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University of Southampton engineers test 3D printed aircraft

Published: Tuesday, 04 August 2015   Category: All Graduate Jobs News

Engineers from the University of Southampton have successful tested the capabilities of an unmanned aircraft, created entirely via the use of a 3D printer.

The SULSA unmanned aerial vehicle (UAV) was launched from Royal Navy Warship HMS Mersey and landed on a Dorset beach a matter of minutes later.

The test showcases the possibilities of using 3D printers to engineer various equipment and members of the research team believe it will help transform thinking within the world of engineering.

Measuring 1.5 metres across, the airframe was created using laser sintered nylon and weighs only 3kg. After being catapulted from HMS Mersey it was controlled from a van while on-board cameras recorded every second of its route before touchdown on Chesil Beach.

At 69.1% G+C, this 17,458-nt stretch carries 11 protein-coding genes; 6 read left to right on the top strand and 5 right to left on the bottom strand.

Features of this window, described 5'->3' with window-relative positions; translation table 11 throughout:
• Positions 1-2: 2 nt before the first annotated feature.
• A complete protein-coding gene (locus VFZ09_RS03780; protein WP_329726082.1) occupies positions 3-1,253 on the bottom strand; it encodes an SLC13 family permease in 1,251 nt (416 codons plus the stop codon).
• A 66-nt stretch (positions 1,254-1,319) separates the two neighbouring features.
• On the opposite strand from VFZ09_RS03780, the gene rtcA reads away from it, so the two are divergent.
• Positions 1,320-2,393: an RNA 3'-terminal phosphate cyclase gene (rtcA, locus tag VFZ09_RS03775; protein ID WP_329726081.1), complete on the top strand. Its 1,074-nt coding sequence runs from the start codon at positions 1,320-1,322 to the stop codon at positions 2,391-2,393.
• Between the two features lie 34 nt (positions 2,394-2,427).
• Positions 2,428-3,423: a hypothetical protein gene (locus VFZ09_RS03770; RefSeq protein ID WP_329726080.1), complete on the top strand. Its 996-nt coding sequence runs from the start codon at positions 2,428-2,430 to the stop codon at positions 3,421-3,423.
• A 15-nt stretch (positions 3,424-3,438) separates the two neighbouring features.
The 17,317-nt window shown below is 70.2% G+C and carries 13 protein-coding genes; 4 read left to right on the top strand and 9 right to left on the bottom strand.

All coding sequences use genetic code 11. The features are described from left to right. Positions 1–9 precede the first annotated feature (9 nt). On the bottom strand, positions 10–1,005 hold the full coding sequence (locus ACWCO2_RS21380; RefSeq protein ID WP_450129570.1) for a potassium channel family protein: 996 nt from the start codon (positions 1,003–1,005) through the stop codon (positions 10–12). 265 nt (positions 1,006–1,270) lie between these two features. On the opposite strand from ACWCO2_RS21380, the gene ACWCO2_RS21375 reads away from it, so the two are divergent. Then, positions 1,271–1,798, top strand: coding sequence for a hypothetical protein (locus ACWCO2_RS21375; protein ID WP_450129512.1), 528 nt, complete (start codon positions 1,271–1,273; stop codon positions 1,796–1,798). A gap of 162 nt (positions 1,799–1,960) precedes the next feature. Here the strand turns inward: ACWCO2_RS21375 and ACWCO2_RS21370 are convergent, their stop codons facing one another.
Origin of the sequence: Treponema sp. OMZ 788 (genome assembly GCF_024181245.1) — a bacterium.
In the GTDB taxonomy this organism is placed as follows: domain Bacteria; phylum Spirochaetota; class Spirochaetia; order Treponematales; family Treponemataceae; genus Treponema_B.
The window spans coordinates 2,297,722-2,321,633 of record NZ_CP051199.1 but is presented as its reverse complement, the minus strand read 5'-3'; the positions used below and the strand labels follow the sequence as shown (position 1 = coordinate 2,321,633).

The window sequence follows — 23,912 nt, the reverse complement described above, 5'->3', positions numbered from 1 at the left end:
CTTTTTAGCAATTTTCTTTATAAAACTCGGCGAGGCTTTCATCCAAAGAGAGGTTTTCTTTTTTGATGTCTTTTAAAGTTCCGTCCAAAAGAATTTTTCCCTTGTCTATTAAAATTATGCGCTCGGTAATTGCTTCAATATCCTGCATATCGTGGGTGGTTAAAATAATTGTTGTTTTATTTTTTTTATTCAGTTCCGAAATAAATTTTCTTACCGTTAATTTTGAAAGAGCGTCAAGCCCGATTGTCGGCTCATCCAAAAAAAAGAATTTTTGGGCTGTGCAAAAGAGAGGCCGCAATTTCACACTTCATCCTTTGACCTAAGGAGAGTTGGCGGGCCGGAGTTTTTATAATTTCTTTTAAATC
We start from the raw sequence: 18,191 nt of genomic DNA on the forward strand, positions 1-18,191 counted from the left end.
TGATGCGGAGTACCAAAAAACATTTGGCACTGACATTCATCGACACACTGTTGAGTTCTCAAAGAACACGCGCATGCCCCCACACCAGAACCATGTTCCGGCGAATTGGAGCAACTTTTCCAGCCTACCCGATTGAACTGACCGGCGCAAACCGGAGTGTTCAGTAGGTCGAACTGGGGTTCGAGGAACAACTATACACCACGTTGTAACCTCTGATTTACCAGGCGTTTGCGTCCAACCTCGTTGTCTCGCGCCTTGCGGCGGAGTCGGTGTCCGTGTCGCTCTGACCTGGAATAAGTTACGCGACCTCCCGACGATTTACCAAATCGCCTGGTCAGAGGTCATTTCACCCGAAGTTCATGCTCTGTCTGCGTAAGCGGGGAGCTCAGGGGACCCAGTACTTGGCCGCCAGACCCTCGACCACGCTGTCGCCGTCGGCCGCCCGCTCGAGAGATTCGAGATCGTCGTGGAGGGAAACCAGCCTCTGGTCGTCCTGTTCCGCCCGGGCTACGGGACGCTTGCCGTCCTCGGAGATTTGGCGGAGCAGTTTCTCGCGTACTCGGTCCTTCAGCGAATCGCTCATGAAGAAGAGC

The trial – known as Project Triangle – was used to demonstrate how easily a UAV could be launched at sea within a maritime environment.

Professor Andy Keane, from Engineering and the Environment at the University of Southampton, said the department believes the use of 3D printed nylon has “advanced design thinking in the UAV community world-wide”.

The world’s first entirely ‘printed’ aircraft was flown by University of Southampton engineers in 2011, back when project SULSA was initially developed.

The UAV can cruise at a speed of nearly 60mph and is close to being silent when in flight. It is comprised of four main 3D printed parts which can be assembled without the need for tools.

Overseeing the demonstration was Commander Bow Wheaton, the Royal Navy’s Commander of Maritime Capability (Aviation).

He suggested that the organisation has a high interest in the systems being created and said the Royal Navy was delighted to be able to assist with the research.

First Sea Lord Admiral Sir George Zambellas, said the test provided a “small glimpse into the innovation and forward thinking” that is being adopted by the Royal Navy.

“Radical advanced in capability often start with small steps,” he added, before suggesting that the new simple systems could quickly replace more complex ones should they perform well.

Grad Plus has a range of electrical engineering graduate jobs which could provide opportunities for those looking for a career in the sector

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